Tarsal tunnel syndrome

Tarsal tunnel syndromeTarsal tunnel syndrome is compression of a nerve (posterior tibial nerve) around the inside (medial) aspect of the ankle. It is also possible to compress other nerves in the ankle complex, although tarsal tunnel syndrome caused by compression of the posterior tibial nerve, is most common.

Tarsal tunnel syndrome often results in numbness in the ball of the foot and discomfort around the ankle complex.

Tarsal tunnel syndrome is caused by conditions which are likely to compress the nerve as it passes through the foot and ankle, such as scar tissue formation or arthritis. However, foot posture plays a significant role in nerve compressions, in particular the over pronated foot (flat foot, low arches, pes planus) has been shown to be associated with tarsal tunnel syndrome.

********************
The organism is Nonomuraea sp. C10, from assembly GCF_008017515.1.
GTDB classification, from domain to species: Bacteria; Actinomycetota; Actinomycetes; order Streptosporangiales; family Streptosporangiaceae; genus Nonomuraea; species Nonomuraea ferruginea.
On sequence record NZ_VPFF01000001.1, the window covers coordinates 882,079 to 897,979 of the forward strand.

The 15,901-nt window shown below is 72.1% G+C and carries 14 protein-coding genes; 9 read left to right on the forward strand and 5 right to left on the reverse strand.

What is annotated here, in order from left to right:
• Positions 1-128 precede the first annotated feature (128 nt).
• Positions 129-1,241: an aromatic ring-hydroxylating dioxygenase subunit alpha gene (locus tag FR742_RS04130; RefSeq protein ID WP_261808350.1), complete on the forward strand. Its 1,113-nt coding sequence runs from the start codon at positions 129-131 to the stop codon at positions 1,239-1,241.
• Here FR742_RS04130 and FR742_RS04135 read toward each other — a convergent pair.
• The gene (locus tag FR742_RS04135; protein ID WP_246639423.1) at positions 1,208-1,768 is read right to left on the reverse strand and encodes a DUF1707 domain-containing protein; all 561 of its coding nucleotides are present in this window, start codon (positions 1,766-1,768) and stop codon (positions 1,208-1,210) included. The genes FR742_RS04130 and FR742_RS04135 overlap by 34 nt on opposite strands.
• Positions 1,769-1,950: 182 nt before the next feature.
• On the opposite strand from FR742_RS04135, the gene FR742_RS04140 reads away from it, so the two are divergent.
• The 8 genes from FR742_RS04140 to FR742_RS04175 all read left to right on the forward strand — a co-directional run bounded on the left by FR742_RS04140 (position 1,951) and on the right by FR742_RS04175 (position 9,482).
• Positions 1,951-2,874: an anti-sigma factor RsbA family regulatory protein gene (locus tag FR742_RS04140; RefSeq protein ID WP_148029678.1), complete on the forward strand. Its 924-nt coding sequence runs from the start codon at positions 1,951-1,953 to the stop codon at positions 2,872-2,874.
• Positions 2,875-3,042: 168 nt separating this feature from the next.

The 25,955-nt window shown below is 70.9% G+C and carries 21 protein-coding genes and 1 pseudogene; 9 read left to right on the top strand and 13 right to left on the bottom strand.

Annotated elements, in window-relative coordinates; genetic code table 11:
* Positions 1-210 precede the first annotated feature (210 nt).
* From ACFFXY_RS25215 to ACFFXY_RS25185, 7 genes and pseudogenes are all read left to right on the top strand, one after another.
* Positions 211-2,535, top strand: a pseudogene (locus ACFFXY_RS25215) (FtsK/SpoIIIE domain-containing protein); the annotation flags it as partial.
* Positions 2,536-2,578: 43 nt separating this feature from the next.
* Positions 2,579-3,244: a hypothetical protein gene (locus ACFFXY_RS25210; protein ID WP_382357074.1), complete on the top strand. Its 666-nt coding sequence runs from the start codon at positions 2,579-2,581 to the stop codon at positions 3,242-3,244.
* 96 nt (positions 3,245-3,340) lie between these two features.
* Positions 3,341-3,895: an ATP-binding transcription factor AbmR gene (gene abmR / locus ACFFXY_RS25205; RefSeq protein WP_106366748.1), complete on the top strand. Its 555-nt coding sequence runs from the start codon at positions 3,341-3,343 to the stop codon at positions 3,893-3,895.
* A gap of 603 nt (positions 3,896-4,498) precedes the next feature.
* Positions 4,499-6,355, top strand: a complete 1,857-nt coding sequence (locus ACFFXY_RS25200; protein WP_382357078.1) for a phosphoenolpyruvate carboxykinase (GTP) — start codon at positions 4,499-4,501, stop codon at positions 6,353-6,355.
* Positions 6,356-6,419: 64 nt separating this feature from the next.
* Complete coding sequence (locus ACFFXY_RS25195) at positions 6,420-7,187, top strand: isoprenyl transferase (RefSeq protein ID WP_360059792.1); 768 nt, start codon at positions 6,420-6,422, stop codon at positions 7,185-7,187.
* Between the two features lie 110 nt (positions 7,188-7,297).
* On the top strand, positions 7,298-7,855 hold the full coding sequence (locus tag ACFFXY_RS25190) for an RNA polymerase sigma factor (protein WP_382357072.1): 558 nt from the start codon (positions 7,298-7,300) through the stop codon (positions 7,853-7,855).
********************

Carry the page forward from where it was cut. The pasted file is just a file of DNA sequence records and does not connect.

Diagnosis of tarsal tunnel syndrome can be from a good clinical examination.

If a biomechanical assessment shows the patient to have an over pronated foot (pes planus, flat feet or low arches). Then foot orthotics should be prescribed to correct the foot pronation and reduce nerve compression association with tarsal tunnel syndrome.

The Foot and Leg Clinic practice a very specific foot mobilisation technique which works well to correct foot posture for some patient not suited to wearing foot orthotics.

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